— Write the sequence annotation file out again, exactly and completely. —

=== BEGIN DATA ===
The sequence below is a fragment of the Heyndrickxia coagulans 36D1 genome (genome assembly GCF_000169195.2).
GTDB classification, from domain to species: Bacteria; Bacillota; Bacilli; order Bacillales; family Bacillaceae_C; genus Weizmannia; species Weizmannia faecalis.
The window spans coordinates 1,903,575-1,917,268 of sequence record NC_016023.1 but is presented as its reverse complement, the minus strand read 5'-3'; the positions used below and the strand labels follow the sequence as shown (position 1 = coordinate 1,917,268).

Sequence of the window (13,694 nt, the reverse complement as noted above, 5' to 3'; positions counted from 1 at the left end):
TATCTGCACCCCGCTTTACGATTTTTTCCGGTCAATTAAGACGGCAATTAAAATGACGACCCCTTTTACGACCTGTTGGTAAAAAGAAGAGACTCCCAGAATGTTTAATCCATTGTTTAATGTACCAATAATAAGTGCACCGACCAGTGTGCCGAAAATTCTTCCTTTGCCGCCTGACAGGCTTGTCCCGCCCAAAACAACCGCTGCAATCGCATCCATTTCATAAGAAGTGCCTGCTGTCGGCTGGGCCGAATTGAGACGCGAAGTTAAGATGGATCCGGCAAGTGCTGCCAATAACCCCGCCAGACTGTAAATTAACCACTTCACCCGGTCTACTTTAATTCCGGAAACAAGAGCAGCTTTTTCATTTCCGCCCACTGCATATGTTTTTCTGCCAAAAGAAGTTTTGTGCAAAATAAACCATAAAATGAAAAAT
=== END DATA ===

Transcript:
The sequence below is a fragment of the Heyndrickxia coagulans 36D1 genome (genome assembly GCF_000169195.2).
GTDB classification, from domain to species: Bacteria; Bacillota; Bacilli; order Bacillales; family Bacillaceae_C; genus Weizmannia; species Weizmannia faecalis.
The window spans coordinates 1,903,575-1,917,268 of sequence record NC_016023.1 but is presented as its reverse complement, the minus strand read 5'-3'; the positions used below and the strand labels follow the sequence as shown (position 1 = coordinate 1,917,268).

Sequence of the window (13,694 nt, the reverse complement as noted above, 5' to 3'; positions counted from 1 at the left end):
TATCTGCACCCCGCTTTACGATTTTTTCCGGTCAATTAAGACGGCAATTAAAATGACGACCCCTTTTACGACCTGTTGGTAAAAAGAAGAGACTCCCAGAATGTTTAATCCATTGTTTAATGTACCAATAATAAGTGCACCGACCAGTGTGCCGAAAATTCTTCCTTTGCCGCCTGACAGGCTTGTCCCGCCCAAAACAACCGCTGCAATCGCATCCATTTCATAAGAAGTGCCTGCTGTCGGCTGGGCCGAATTGAGACGCGAAGTTAAGATGGATCCGGCAAGTGCTGCCAATAACCCCGCCAGACTGTAAATTAACCACTTCACCCGGTCTACTTTAATTCCGGAAACAAGAGCAGCTTTTTCATTTCCGCCCACTGCATATGTTTTTCTGCCAAAAGAAGTTTTGTGCAAAATAAACCATAAAATGAAAAAT